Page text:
THE PHRASES ‘toxic debt’ and ‘quantitative easing’ are now fashionable. What do they mean? The former means quarantining irredeemable bank debt to give banks breathing space so they can start lending again, and the latter means printing as much money as is needed to regenerate that lending. Hyperinflation or increased taxes to pay for it will be the outcome. Whichever of the two, we will become poorer. Our savings will be worth less… or worthless.
The question must be asked by savers and answered by our Finance Minister given the state of world banks and depositors’ increasing concerns over the safety of their savings: What percentage of saver’s deposits are protected by the Central Bank of Cyprus?
At the last reckoning I was told by the assistant manager of my Bank of Cyprus branch that deposit protection amounts to €34,000 per named account holder; in other words, if an account is held under two names, a total of €68,000 is guaranteed.
However, prior to the Christmas recess of the House of Representatives, a bill protecting €100,000 per named depositor was posed. This bill was not passed nor has it been mentioned since. Why not? Mr Charilaos Stavrakis instead pumped €700 million of government funds into our banks to avoid liquidity problems. This action in itself suggests our banks are in trouble.
While our government pontificates about the worsening economic climate (GDP is now expected to fall this year to one per cent instead of the 4.2 per cent predicted by Stavrakis last October) the island’s economy sinks. At this rate of fall we should be well into drowning by the summer.
We are a small island with a tiny economy that is reliant on tourism, banking and the construction industries, all expected to struggle for the foreseeable future.
Until the leviathan US economy is back on track, and we don’t expect it to be overnight, Cyprus must make provisions for the worst possible scenario, which is now looking increasingly like an economic slump as bad, if not worse by comparison to the 1930s, when banks closed their doors until the great President Roosevelt regained the confidence of savers. Banks cannot survive for long without savers, something we’ve ignored this past 20 years.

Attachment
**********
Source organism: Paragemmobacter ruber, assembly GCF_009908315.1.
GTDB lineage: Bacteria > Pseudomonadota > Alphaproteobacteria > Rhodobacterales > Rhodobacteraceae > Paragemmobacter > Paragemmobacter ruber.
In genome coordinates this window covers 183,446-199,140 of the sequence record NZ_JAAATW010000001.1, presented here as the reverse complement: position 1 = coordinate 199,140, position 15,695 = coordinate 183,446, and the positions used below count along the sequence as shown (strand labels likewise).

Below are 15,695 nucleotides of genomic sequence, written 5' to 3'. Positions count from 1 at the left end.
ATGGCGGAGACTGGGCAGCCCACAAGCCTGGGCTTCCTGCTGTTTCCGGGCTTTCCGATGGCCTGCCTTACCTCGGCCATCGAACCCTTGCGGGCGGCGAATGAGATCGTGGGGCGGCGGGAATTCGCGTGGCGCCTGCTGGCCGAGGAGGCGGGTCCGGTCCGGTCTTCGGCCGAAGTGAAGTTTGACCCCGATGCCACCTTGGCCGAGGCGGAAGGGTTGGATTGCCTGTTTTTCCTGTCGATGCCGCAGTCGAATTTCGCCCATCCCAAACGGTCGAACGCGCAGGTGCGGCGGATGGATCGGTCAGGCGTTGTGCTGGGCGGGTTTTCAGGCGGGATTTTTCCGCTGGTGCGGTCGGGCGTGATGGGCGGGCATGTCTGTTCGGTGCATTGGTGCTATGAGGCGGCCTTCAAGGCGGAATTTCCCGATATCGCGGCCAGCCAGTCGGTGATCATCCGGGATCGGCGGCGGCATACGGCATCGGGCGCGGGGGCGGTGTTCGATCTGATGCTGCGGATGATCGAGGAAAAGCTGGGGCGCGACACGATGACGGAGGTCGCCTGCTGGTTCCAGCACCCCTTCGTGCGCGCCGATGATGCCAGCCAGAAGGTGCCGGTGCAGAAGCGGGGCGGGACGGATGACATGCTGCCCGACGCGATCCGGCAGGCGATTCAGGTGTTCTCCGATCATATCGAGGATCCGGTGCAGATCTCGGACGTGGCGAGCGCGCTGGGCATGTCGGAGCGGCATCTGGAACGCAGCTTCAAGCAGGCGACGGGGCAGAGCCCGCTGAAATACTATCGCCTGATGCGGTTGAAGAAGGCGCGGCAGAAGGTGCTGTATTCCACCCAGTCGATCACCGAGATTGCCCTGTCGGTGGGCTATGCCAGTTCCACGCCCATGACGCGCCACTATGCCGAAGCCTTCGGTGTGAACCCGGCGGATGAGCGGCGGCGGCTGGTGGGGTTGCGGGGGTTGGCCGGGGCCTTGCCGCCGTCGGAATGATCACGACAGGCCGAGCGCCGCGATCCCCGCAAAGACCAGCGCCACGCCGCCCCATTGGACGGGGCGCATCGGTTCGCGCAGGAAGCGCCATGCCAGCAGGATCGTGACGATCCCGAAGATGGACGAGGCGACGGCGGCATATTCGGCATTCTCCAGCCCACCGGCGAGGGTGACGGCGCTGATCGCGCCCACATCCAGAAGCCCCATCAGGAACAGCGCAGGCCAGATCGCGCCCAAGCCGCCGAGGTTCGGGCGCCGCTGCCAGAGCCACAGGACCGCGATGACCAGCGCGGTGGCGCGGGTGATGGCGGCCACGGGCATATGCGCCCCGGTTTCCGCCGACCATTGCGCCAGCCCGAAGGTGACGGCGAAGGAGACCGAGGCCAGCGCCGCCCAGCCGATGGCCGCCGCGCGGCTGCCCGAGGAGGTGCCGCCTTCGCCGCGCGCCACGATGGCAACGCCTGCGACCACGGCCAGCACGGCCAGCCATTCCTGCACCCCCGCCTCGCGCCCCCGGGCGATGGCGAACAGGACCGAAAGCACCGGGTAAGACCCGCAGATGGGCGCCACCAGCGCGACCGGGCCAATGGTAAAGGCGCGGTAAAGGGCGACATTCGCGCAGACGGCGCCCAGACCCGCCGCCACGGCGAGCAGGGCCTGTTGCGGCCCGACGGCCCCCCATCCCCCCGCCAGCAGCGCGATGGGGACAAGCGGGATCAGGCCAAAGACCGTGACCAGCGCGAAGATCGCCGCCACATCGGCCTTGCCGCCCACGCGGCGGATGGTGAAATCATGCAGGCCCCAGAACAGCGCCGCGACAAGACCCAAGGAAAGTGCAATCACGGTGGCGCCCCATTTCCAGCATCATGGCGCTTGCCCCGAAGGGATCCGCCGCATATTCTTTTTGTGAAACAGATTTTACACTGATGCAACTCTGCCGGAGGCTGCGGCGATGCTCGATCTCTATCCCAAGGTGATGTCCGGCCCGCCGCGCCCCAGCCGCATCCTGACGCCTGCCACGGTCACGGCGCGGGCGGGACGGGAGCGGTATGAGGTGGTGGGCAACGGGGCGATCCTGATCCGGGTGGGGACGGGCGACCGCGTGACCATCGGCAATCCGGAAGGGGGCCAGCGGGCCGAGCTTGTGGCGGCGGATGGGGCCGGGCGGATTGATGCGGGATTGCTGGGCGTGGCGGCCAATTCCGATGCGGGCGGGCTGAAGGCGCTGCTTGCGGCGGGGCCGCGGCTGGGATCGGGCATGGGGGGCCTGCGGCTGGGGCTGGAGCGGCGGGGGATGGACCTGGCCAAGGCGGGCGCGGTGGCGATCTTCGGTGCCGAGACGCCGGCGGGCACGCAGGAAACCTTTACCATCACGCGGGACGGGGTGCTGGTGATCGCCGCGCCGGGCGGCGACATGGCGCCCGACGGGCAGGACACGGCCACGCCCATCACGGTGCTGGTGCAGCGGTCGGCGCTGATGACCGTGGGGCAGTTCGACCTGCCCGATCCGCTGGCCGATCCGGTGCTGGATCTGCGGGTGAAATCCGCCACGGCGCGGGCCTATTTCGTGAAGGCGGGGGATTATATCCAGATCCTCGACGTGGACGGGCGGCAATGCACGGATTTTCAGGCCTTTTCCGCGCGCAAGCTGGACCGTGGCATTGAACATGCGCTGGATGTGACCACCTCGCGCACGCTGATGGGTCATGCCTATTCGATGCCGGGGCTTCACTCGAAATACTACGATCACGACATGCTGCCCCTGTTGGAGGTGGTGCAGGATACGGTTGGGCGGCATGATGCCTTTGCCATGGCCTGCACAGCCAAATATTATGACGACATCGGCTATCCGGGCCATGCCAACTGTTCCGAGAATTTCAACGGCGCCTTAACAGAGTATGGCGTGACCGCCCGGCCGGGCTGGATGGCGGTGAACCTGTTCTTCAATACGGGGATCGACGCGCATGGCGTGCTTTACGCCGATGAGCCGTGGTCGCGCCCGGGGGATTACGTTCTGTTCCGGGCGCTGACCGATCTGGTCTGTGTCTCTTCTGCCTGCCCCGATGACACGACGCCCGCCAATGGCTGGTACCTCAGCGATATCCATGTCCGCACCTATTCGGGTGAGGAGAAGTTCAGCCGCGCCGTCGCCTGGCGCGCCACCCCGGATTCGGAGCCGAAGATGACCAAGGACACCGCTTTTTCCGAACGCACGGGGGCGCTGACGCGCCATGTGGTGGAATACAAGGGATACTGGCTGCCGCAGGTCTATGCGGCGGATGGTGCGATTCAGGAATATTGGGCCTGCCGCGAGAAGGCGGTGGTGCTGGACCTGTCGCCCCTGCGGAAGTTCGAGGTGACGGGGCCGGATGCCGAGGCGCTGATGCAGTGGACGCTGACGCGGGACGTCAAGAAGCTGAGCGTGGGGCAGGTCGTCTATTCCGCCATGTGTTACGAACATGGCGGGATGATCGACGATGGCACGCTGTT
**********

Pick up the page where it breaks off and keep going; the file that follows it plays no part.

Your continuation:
A securitising of saver’s deposits in the region of €100,000 per named depositor is of paramount importance if we wish to avoid a run on our banks. It is a Finance Minister’s duty to protect the savings of depositors. By not doing so he is encouraging a run.
I cannot trust a Minister who gets GDP growth rates so hopelessly wrong. Several Cypriot banks are tied into Greek banking and its economy. Greece, Spain, Estonia, Hungary and Ireland are already bankrupt and seeking support from the ECB. How long will it be before we join them?
It is time for positive action on his and our government’s behalf. Talking us out of a recession is just not good enough. We need action not words. We need a serious programme of public works and investment in alternative energy, schools, roads, hospitals and financial support of our agriculture and light industry. The Greek god Helios shines on us almost every day yet we stubbornly refuse his help. We are still blinded by easy and greasy oil, which is leading us down into an economic Inferno. We need what Barack Obama has promised his people. One-three-hundredth of it would suffice.
If our government dallies for too long our unemployment rate will rise to 10 per cent or more and not the five predicted. We are vulnerable because we rely on outsiders for our bread. And their numbers are dwindling fast. When the foundations are removed from a house it comes crashing down, and not slowly as Mr Stavrakis is suggesting, but suddenly and totally, causing mayhem and many casualties in its wake.
Economics it said to be an imprecise science. Given this past year of stock market turmoil, precision is now the order of the day. Who hasn’t had enough of these talks purportedly in search of reunification when neither side seeks anything of the kind? Who wouldn’t prefer to see our government taking firm action to withstand the worst effects of this mega recession? Government is meant to govern. It’s time we concentrated our efforts on our future economy and little else. If we don’t, they’ll be nothing left worth governing or reunifying.
The Russian rouble and pound sterling have crashed. The euro will come under fire soon. Everybody is buying gold. I am looking at fitting a wall safe. Under the mattress is just not safe enough.
Perhaps I should invest my gold cross and chain in alternative energy. At a $1,000 dollars an ounce I’ll own one half of one share… Hmmm? I’d better have a word with my wife and see if I can get her to part with her gold bracelet.
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